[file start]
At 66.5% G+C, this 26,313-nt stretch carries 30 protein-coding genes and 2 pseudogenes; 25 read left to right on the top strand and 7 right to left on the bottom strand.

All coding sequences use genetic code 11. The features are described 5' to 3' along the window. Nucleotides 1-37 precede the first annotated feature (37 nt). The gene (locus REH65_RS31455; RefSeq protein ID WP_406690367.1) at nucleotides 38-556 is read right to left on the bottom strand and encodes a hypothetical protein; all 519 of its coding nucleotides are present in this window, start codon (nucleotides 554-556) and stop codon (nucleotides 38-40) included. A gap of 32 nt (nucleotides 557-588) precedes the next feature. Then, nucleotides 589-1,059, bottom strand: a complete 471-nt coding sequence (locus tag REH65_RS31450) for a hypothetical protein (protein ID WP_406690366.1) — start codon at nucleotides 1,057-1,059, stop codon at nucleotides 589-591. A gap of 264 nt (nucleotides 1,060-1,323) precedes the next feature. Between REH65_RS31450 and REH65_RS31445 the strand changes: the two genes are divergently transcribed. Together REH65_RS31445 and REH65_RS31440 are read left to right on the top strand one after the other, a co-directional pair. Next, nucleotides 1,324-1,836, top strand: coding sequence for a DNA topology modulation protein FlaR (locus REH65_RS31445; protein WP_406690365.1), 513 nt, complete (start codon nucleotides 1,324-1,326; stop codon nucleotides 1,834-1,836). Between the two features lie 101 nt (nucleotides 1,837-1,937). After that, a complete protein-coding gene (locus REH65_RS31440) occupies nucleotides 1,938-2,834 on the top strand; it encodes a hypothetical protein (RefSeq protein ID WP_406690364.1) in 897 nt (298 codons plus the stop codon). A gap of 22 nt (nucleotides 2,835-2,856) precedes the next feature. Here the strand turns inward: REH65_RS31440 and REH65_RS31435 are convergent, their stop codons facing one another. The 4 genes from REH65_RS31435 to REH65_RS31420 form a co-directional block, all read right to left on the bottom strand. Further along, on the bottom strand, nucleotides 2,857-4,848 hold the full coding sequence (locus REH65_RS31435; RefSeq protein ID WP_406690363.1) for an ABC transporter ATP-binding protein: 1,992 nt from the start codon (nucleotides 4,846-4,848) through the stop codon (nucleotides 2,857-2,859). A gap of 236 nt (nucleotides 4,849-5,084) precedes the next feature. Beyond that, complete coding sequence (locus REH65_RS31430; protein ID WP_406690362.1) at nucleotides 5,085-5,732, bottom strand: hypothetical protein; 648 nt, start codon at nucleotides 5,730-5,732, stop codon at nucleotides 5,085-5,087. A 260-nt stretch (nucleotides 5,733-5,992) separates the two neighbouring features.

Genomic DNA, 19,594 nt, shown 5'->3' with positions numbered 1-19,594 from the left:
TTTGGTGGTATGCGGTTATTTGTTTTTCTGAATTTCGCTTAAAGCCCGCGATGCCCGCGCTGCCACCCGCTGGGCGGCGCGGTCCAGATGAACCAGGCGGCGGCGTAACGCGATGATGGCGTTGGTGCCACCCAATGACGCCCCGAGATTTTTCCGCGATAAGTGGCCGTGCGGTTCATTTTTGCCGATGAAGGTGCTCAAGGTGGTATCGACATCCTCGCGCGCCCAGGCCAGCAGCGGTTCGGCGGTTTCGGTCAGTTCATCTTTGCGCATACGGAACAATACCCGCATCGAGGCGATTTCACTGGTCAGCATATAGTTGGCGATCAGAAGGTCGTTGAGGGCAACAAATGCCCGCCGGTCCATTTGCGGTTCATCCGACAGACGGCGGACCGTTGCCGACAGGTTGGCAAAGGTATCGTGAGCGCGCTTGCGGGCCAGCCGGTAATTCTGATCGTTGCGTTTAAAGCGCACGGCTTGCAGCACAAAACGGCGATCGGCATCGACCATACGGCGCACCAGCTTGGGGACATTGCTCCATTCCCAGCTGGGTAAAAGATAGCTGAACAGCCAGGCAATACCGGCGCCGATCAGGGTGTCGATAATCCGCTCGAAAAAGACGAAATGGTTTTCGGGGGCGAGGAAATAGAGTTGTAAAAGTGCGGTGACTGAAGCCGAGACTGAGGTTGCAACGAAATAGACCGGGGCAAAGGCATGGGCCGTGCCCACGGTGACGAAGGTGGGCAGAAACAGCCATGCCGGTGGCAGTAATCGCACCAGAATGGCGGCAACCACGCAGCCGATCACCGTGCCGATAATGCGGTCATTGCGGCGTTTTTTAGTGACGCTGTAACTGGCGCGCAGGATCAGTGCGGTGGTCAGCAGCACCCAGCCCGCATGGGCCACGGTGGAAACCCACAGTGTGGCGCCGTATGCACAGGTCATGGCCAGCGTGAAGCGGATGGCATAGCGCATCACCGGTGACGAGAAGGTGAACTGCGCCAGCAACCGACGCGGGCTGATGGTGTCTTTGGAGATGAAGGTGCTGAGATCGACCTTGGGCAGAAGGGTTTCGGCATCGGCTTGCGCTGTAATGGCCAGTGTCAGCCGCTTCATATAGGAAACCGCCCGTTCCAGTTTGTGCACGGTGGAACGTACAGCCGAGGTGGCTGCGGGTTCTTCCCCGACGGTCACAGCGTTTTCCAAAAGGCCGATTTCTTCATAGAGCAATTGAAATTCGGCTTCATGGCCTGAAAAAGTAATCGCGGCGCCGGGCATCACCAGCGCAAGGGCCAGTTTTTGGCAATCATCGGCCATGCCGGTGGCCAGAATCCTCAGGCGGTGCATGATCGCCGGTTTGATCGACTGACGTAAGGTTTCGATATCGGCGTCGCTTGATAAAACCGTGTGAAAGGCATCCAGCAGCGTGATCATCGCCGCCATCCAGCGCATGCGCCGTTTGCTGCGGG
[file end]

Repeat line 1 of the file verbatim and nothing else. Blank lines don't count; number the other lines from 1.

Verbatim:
At 66.5% G+C, this 26,313-nt stretch carries 30 protein-coding genes and 2 pseudogenes; 25 read left to right on the top strand and 7 right to left on the bottom strand.